April 01, 2004

Another talk, another far too many comments and questions by me. (Sigh ...)

Reality television this time: the theme initially seeming to be television as a medium conveying (creating?) sense of self, but then, almost at the end of the talk, shifting to the power of the corporation to create these images ... which turned out to be the focus and raison d'ĂȘtre of the entire talk. The impression seemed to be that those who chose to be on reality television were used, exploited into an image, created by a corporation, which they learned to take as their own.

Perhaps true ... as far as it goes.

(This is always the problem with me at talks: I quite often agree with the speaker ... so far as the speaker chooses to go. Too often of late, I feel they stop far, far short of where they could go. Possibility: that by stopping short, limits of personally-created academic theory are created, limits which are defensible [and which thus create the illusion of new research required to justify one's continued existence within the knowledge community], and which act to create specialisation -- the academic "killing of the [mentor] father". And I suppose in a way I am doing the same -- only I do accept what has gone before, at least today, as valid within its own context. I just wish that I might encounter some (re)searcher who is willing to go further than I had already gone -- than seems to me to be self-evident. Maybe this is why I keep going to talks: I want, desperately want, to hear something which goes into new places, which is willing to take the risk of being wrong.)

Yet our selfhood has never yet ended at our own skins! We have always had the "Mommy, look at me!" instinct, which television (and corporations which design television viewing) have certainly seized upon in an audience-driven medium. If we have learned to speak the language of television image and to internalise the panoptic view: other (now felt to be unnecessary?) image-language / image-communication is thereby amputated. Where television provides the dominant means of self-actualisation through external image: what need for us to learn the language of face-to-face interaction? What need, even, for us to break from the image and image-response of the authoritative speaker who condescends to share this reality with us?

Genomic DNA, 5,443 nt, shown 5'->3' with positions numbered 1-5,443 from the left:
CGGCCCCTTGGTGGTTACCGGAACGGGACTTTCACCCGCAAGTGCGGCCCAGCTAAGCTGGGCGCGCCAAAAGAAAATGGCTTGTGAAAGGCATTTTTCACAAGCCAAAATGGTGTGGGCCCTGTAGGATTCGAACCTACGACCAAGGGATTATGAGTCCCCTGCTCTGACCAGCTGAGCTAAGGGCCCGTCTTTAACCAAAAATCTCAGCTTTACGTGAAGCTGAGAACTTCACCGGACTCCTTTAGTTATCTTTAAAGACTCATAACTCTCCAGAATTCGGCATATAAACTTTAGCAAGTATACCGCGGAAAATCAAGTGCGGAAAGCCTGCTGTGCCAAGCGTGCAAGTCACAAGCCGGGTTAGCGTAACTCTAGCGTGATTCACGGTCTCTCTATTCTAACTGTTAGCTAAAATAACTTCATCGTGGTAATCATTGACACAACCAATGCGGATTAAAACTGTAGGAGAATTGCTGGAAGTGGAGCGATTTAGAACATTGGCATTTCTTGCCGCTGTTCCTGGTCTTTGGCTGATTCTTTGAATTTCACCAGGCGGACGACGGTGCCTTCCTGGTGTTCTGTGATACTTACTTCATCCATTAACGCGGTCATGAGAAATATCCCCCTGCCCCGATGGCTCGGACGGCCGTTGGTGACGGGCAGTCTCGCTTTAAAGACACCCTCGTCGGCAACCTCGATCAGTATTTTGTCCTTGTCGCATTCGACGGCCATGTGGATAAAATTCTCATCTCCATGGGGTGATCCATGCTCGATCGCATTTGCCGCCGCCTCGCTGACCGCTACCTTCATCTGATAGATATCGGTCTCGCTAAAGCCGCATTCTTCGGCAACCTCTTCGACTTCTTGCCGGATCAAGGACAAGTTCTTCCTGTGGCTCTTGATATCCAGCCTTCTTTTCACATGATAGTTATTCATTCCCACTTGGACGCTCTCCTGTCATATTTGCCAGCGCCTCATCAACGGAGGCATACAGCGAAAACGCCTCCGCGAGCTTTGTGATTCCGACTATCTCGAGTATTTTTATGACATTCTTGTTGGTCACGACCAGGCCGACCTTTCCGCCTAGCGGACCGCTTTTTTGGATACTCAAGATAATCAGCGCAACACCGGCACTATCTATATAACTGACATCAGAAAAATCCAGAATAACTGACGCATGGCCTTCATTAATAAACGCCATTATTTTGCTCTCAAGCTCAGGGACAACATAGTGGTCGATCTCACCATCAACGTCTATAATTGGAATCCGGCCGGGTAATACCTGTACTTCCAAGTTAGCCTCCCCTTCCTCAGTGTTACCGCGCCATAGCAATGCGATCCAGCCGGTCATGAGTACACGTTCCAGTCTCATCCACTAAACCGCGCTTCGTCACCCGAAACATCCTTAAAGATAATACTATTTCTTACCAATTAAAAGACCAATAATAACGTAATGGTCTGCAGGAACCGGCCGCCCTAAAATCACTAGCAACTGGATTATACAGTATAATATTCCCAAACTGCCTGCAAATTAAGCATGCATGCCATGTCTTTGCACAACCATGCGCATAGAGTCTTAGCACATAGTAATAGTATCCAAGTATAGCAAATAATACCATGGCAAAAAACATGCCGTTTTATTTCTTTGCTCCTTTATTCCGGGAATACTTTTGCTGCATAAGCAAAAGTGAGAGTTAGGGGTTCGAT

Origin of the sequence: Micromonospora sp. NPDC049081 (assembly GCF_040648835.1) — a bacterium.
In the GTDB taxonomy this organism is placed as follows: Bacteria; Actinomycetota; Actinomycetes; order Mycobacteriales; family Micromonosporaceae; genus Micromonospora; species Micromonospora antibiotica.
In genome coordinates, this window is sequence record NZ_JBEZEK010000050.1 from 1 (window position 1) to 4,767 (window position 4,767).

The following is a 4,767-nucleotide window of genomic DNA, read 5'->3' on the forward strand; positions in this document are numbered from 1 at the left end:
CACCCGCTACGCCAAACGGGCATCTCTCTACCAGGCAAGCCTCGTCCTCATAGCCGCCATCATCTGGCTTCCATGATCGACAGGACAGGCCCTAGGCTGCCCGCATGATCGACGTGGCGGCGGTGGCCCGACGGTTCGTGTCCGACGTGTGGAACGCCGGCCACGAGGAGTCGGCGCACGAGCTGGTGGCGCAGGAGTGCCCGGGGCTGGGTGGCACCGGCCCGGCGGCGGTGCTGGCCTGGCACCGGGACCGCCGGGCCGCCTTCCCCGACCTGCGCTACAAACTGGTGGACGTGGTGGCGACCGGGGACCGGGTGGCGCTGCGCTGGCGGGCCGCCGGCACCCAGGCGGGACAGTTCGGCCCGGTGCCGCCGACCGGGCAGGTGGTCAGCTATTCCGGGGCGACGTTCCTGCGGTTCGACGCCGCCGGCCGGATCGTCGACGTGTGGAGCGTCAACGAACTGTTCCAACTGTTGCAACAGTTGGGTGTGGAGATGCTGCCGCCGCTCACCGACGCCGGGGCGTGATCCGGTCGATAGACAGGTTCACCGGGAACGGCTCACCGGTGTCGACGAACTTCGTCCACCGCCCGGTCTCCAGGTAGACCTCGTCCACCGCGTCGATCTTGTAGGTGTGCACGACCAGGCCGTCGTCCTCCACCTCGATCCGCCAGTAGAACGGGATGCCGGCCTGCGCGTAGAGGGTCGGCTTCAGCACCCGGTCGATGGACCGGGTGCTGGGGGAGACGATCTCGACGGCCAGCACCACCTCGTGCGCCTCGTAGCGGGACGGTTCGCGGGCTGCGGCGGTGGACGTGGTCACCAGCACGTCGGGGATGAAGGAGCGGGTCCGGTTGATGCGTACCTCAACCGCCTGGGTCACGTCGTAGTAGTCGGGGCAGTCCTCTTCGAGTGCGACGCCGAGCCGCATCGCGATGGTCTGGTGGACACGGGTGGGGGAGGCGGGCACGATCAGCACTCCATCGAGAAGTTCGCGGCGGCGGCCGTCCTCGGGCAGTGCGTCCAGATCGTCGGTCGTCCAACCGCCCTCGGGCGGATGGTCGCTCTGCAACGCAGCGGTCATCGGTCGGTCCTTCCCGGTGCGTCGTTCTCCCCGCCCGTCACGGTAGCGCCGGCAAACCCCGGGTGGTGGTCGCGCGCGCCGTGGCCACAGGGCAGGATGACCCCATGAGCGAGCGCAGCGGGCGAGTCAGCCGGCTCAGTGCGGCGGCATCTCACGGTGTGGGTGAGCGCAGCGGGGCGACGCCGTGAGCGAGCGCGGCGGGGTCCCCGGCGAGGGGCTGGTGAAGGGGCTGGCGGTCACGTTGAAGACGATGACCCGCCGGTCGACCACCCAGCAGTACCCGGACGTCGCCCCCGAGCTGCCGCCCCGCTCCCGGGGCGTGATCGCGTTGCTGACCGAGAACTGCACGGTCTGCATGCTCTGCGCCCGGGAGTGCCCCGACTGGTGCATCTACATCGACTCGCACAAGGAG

Reality television is incredibly cost-effective: not least because none of the people appearing on it are paid actors. Artificial environment, game construct, and maybe those participating in it are able to suspend their reality to that extent at least initially ... but when the emotions arise, be it in response to another's complete adoption of image or to an artifical structure: they are real, as no actor's can ever be.

(And that was implied to be a flaw against the learning of image!)

The contracts signed are brutal: indefinite transfer of ownership of this portion of one's own life and of all tidbits relating thereto, including any stories anyone else has to tell, be they truth or fiction, without compensation therefrom.

It is called gossip!

Workplace environments -- including universities! -- are no different in gossip, in backstabbing, in control of environment by a "greater power", in (re)creation of self-image by others: and we have willingly sold our lives to them for years.

So what is different? Maybe, only, that in reality television the identical phenomenon has become less ignore-able?

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